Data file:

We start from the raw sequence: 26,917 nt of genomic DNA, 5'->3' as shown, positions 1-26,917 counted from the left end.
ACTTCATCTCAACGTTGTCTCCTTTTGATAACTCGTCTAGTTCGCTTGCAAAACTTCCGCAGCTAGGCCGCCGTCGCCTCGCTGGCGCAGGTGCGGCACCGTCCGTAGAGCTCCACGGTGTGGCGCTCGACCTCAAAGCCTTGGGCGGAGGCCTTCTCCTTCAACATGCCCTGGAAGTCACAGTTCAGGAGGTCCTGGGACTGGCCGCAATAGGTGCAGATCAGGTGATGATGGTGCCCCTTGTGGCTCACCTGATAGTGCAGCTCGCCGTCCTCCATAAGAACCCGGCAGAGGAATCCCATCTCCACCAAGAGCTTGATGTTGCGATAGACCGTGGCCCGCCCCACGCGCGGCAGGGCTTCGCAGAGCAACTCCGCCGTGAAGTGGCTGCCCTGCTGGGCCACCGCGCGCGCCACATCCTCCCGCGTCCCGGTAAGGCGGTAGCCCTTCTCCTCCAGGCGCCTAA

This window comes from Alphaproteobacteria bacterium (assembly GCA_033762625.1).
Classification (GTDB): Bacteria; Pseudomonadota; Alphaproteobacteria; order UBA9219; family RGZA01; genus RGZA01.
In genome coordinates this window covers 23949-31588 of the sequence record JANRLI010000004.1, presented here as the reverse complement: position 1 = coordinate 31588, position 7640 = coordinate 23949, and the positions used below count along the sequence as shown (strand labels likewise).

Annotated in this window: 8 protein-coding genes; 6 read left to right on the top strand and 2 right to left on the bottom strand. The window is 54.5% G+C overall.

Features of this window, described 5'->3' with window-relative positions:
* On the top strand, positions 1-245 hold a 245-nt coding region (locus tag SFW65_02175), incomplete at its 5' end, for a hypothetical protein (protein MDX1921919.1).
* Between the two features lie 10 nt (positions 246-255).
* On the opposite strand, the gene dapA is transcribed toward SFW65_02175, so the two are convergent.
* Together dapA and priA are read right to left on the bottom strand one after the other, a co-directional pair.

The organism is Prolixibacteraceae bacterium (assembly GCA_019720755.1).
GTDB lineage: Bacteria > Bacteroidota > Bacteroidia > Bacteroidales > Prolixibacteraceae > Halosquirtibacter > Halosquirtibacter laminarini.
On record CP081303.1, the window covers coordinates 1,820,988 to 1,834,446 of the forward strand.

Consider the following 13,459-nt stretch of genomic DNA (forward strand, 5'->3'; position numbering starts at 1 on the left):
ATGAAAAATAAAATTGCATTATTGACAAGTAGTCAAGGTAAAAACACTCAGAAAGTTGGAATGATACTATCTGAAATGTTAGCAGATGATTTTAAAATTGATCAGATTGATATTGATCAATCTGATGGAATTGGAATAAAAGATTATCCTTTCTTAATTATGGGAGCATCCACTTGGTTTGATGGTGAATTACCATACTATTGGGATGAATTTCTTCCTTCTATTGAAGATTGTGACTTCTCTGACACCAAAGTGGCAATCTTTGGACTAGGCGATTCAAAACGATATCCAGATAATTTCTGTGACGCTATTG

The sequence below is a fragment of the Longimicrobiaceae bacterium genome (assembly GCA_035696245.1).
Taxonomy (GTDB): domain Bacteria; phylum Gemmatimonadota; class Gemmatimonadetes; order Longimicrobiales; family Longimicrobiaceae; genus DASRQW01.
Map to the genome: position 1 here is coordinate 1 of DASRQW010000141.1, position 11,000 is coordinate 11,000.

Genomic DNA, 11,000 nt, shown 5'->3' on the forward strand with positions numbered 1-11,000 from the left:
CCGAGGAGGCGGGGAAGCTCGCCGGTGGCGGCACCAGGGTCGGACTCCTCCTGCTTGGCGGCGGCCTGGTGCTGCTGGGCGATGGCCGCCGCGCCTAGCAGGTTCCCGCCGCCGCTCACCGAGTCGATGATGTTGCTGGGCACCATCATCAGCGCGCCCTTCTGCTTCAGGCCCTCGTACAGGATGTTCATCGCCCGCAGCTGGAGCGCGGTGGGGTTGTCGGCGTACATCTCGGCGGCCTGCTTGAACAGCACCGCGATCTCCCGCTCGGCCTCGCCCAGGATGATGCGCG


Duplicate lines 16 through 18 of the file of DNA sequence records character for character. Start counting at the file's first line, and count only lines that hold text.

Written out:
ATGAAAAATAAAATTGCATTATTGACAAGTAGTCAAGGTAAAAACACTCAGAAAGTTGGAATGATACTATCTGAAATGTTAGCAGATGATTTTAAAATTGATCAGATTGATATTGATCAATCTGATGGAATTGGAATAAAAGATTATCCTTTCTTAATTATGGGAGCATCCACTTGGTTTGATGGTGAATTACCATACTATTGGGATGAATTTCTTCCTTCTATTGAAGATTGTGACTTCTCTGACACCAAAGTGGCAATCTTTGGACTAGGCGATTCAAAACGATATCCAGATAATTTCTGTGACGCTATTG

The sequence below is a fragment of the Longimicrobiaceae bacterium genome (assembly GCA_035696245.1).
Taxonomy (GTDB): domain Bacteria; phylum Gemmatimonadota; class Gemmatimonadetes; order Longimicrobiales; family Longimicrobiaceae; genus DASRQW01.